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bio website mathtm.blogspot.com
location University of California Los Angeles, CA
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visits member for 2 years, 4 months
seen 4 hours ago

I am a recent graduate in applied mathematics at UCLA and currently trying to break into the quantitative investment/trading industry while also continuing to pursue advanced graduate-level mathematics as both a hobby and career necessity.


Feb
22
comment How to derive the formula to estimate the stock price probability distribution from call option prices?
@Raphael. The part where I mention "...as long as $\phi$ and $S\phi$ are integrable we're fine" is the justification for differentiation under the integral sign (see the link for Leibniz's rule).
Feb
22
comment How to derive the formula to estimate the stock price probability distribution from call option prices?
Sorry, wrote the answer too hastily and made a sign mistake at the end. Thanks Daniel Fischer for the edit.
Feb
22
revised The closure of $C^{1}_{0}(\mathbb R)$ in $L^{\infty}$?
added 721 characters in body
Feb
22
comment The closure of $C^{1}_{0}(\mathbb R)$ in $L^{\infty}$?
I made an edit to my answer above which deals with the closure of $C^{1}_{0}$.
Feb
22
revised The closure of $C^{1}_{0}(\mathbb R)$ in $L^{\infty}$?
added 721 characters in body
Feb
17
answered How to derive the formula to estimate the stock price probability distribution from call option prices?
Feb
17
answered The closure of $C^{1}_{0}(\mathbb R)$ in $L^{\infty}$?
Feb
17
comment How to calculate this multivariate limit changing to polar coordiantes?
Simple examples: (1) $x^{2}+y^{2}=r^{2}\to0$ as $r\to0$ no matter what $\theta$ is; (2) $y(x^{2}+y^{2})=r^{3}\sin\theta\to0$ as $r\to0$ no matter what $\theta$ is; (3) $\frac{x^{2}y^{2}}{x^{4}+3y^{4}}=\frac{r^{4}\cos^{2}\theta\sin^{2}\theta}{r^{4}(‌​\cos^{4}\theta+3\sin^{4}\theta}=\frac{\sin^{2}(2\theta)}{4(\cos^{4}\theta+3\sin^{‌​4}\theta)}$ which depends on $\theta$ (and indeed, the limit does not exist as $(x,y)\to(0,0)$).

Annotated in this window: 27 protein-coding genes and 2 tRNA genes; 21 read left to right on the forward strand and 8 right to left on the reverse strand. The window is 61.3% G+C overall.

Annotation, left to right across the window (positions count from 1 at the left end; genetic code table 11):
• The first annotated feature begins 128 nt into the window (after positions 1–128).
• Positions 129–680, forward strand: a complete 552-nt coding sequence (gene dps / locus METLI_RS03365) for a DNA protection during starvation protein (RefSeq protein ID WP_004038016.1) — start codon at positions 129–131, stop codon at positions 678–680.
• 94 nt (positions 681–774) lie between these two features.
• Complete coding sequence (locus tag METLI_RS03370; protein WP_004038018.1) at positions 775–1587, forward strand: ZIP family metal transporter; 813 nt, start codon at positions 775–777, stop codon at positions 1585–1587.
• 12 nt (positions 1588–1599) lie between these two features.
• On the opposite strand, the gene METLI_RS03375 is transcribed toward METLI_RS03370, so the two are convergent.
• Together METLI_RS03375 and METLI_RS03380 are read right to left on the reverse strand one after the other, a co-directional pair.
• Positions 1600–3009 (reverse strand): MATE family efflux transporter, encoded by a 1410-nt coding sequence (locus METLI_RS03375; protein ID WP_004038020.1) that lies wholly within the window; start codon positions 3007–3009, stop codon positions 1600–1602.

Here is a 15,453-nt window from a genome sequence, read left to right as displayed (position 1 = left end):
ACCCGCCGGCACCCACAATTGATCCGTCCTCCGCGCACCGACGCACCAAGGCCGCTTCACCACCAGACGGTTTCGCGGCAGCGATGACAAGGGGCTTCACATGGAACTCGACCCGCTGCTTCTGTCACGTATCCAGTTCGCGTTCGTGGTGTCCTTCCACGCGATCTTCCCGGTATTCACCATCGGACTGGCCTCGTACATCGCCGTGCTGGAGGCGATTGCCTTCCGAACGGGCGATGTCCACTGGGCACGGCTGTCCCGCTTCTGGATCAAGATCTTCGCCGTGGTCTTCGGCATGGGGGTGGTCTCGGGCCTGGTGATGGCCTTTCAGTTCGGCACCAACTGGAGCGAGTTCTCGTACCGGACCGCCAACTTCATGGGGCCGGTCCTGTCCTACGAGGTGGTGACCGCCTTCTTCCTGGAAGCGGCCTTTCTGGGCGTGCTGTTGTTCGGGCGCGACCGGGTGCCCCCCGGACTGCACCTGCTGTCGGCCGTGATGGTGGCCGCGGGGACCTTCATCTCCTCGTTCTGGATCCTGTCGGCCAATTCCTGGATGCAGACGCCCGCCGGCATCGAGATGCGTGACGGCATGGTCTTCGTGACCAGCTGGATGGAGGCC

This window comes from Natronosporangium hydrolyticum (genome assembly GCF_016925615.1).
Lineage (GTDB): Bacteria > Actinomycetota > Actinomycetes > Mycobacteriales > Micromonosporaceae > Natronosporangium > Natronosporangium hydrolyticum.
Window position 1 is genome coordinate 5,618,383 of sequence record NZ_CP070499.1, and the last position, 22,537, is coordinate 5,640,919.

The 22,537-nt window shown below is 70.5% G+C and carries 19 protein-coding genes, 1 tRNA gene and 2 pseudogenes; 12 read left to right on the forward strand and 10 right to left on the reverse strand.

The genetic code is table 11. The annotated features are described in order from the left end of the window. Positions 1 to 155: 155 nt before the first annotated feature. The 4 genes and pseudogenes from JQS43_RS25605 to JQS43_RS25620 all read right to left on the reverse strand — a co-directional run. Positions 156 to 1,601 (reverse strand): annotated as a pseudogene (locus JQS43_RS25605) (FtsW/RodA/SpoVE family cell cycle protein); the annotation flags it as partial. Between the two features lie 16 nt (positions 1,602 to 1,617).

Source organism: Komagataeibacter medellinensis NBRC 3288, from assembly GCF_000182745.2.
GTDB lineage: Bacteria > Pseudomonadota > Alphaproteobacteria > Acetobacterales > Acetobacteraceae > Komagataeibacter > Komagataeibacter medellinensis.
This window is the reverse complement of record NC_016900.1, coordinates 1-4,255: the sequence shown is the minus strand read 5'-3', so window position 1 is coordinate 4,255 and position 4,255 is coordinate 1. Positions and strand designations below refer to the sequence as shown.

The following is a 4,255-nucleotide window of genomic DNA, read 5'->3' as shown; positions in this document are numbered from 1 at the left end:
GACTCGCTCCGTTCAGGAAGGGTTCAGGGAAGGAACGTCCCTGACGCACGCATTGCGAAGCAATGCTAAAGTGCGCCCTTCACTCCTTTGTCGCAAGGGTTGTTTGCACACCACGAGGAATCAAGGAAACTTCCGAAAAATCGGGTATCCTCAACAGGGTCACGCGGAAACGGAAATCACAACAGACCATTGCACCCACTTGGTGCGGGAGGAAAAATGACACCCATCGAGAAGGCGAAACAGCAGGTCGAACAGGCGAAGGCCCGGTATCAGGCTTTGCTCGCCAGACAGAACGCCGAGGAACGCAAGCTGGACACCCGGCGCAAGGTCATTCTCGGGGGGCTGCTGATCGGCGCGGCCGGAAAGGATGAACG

Feb
17
comment How to calculate this multivariate limit changing to polar coordiantes?
$(x,y)\to(0,0)$ is equivalent to $r\to0$. That's why we replace the limit by $r\to0$ when working polar coordinates. However, as you no doubt have seen, $(x,y)\to(0,0)$ can be accomplished in several different ways (paths), which can sometimes lead to different limiting values. When working in polar coordinates, $r\to0$ is approach along a ray to the origin. If $\theta$ is not involved, or if its presence in the limiting expression is dominated by $r\to0$, then there is no problem. If $\theta$ is involved, then the approach can vary depending on $\theta$, and this must be considered.
Feb
17
comment How to calculate this multivariate limit changing to polar coordiantes?
Fixed, thank you!
Feb
17
answered How to calculate this multivariate limit changing to polar coordiantes?
Jan
6
revised Uniqueness of harmonic solution
added 138 characters in body
Jan
6
answered Uniqueness of harmonic solution
Dec
20
awarded  Necromancer
Dec
13
comment Solutions to Dirichlet problem on the half space with $L^{\infty}$ boundary data.
I assume it is just the restrition of $u$ to the boundary with the definition given as above; i.e. just act like $u$ is a function on the boundary and pair it with a test function defined there.
Dec
13
asked Sequence of distinct moments of $X_{n}$ converging to $1$ implies $X_{n}$ converges to $1$
Dec
12
comment Probability of $\alpha\log n$ consecutive successes in a Bernoulli process for $\alpha$ small
It is finite when defining the $A_{n}$, and yes about the i.o.
Dec
12
revised Probability of $\alpha\log n$ consecutive successes in a Bernoulli process for $\alpha$ small
edited tags
Dec
12
asked Law of Large Numbers when $E|X|=\infty$
Dec
12
asked Probability of $\alpha\log n$ consecutive successes in a Bernoulli process for $\alpha$ small